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Invasive Plants in Arkansas

Do you have invasive plants on your property?  Some invasive plants have even been brought to Arkansas accidentally.  An estimated 1/10th of 1 percent of imported plants become invasive pests and cause a myriad of problems.Invasive plants cost $35 billion in damages & treatment each year! 

pink blooms on a mimosa tree
Silktrees or Mimosa trees (Albizia julibrissin) are invasive small legume trees reaching 30-50 feet tall. They reproduce by abudnant seeds and root sprouts and were introduced from Asia in 1745. 

Some invasive plants reduce the productivity of our crop fields, some harm our livestock, and others degrade the wildlands that make Arkansas an enjoyable place for residents and visitors.

Some invasive plants in Arkansas include:

These plants have been invasive in some landscape situations and should be used with caution:

Download this Invasive Pests - Plants Poster for more information.

The links below lead to information about more invasive plants.

Cogongrass rhizomeCogongrass

Cogongrass often has been described as one of the world's worst weeds.  Once established, cogongrass dominates a site and is very difficult to eradicate.

Image:  Wilson Faircloth, USDA Agricultural Research Service, Bugwood.org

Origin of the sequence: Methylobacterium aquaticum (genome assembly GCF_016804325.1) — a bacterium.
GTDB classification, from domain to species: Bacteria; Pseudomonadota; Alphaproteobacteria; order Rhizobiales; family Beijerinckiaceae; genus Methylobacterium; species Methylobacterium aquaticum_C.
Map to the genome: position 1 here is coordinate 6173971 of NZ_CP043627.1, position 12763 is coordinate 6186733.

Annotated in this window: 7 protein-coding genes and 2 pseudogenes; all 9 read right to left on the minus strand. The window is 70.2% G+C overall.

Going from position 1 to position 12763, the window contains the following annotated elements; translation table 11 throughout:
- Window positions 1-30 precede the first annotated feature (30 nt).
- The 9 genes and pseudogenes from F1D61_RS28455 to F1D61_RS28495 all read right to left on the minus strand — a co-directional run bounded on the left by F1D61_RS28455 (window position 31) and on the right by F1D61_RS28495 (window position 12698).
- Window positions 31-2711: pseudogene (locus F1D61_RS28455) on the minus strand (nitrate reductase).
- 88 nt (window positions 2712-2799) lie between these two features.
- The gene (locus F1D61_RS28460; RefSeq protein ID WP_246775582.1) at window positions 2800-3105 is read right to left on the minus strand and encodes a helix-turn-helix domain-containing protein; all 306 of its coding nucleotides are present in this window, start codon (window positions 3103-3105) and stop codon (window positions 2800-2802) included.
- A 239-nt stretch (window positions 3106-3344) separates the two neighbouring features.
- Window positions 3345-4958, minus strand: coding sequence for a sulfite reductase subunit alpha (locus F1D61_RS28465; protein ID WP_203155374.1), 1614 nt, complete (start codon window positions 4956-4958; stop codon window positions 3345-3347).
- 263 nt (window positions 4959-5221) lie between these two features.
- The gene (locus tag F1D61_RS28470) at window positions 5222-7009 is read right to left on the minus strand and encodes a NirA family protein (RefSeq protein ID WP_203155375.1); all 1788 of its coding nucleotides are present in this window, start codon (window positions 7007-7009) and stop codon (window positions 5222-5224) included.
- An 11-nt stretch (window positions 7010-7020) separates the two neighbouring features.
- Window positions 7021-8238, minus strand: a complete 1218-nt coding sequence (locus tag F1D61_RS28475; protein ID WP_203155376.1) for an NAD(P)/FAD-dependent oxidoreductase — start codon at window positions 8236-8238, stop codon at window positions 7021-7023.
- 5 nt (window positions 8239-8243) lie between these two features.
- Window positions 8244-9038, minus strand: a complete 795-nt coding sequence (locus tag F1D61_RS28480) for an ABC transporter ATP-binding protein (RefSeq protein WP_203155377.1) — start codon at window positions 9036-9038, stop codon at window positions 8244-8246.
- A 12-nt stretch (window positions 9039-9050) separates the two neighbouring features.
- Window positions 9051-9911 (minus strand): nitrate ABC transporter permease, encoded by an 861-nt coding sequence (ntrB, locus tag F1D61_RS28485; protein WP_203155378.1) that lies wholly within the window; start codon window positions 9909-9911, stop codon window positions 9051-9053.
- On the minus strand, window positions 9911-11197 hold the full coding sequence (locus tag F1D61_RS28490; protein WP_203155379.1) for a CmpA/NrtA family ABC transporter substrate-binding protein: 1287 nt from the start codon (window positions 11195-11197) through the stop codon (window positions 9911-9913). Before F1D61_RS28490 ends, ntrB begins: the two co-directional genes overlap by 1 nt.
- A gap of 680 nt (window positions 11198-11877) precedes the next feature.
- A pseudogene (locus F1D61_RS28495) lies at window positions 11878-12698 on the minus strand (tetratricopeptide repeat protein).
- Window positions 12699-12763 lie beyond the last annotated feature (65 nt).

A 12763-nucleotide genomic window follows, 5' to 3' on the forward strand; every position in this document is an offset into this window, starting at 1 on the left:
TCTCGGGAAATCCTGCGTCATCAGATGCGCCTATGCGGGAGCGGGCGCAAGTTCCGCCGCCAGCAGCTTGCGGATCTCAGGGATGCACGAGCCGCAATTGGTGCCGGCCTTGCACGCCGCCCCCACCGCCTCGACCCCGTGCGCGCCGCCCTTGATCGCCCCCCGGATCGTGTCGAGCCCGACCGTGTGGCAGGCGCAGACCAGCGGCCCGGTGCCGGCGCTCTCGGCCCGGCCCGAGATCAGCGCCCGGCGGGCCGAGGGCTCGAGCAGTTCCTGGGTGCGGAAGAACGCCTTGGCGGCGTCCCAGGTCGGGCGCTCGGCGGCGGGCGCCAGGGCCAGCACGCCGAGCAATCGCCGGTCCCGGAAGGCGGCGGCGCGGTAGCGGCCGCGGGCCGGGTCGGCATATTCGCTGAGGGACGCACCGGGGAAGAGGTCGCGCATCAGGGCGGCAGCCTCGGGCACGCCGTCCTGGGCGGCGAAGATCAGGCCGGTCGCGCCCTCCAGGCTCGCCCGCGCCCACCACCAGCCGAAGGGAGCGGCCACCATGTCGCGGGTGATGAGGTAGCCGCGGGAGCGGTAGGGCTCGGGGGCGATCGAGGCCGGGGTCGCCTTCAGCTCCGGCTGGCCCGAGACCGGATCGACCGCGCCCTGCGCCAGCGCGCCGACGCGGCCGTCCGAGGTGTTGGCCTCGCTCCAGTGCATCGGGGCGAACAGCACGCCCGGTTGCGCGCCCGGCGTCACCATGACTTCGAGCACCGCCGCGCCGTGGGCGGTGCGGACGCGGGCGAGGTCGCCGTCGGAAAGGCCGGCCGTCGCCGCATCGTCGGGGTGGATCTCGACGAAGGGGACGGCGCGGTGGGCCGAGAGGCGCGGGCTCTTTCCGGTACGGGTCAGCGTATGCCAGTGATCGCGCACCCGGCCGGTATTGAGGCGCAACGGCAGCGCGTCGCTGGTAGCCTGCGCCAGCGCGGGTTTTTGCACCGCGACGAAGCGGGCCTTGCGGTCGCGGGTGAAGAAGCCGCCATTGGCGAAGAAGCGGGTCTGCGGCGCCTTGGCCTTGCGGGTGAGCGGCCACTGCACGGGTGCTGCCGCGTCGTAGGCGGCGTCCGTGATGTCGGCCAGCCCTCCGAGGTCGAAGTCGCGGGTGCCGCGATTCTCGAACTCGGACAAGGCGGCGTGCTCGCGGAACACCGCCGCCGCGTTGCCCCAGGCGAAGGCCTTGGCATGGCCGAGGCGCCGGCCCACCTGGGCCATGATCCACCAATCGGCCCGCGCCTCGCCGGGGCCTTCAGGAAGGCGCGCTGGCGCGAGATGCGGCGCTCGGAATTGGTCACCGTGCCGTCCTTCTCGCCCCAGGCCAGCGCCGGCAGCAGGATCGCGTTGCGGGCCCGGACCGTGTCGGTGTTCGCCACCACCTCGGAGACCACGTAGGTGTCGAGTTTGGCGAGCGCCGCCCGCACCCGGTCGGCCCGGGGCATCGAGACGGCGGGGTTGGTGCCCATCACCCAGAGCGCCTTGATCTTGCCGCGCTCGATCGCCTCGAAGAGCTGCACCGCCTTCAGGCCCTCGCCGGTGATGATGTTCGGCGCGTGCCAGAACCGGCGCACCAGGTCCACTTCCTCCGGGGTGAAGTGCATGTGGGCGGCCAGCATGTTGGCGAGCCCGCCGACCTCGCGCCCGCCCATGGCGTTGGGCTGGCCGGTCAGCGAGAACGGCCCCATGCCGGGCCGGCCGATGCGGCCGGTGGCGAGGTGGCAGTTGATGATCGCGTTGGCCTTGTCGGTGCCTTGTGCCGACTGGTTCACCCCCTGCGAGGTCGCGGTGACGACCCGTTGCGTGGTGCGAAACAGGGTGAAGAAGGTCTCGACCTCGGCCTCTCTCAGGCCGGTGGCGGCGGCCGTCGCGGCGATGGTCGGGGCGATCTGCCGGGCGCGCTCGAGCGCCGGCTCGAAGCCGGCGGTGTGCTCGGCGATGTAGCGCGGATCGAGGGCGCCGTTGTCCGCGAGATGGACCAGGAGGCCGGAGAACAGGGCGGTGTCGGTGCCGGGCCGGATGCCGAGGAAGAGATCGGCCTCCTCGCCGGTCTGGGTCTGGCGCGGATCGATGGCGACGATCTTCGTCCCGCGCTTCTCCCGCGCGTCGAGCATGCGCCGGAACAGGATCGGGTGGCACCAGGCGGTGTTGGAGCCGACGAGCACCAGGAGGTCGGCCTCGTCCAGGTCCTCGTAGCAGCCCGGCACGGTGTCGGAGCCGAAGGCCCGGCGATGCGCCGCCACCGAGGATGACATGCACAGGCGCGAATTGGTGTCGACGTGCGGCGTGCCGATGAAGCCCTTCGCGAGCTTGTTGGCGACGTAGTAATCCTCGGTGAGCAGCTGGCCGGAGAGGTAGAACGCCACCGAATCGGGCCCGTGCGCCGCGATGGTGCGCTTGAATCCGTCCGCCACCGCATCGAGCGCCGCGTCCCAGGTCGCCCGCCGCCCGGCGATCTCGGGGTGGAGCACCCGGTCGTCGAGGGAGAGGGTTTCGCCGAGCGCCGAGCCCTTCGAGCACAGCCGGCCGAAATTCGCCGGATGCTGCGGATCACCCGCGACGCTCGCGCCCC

Learn more about cogongrass

Chinese tallowChinese Tallow

Chinese tallow tree (Triadica sebifera (L.) Small) is a short-lived, fast growing native of eastern Asia that has become naturalized through the southeastern U.S. from North Carolina to eastern Texas.

Image: Chris Evans, University of Illinois, Bugwood.org

Learn more about Chinese tallow

Additional Invasive Pests

Feral hog

Invasive Animals

Check out our resources detailing the most damaging invasive animals in Arkansas. 

Image: Image courtesy Clint Turnage, USDA-APHIS Wildlife Services

 

 

Thousand-cankers disease

Invasive Diseases

There are many invasive plant diseases in Arkansas. Use our resources to find out how to combat them.

 Image: Ned Tisserat, Colorado State University, Bugwood.org

 

 

Emerald ash borer

Invasive Insects

Invasive insects can be destructive in Arkansas. Find out how to identify and treat for them. 

Image: Debbie Miller, USDA Forest Service, Bugwood.org

 

 

Invasive Plant Publications

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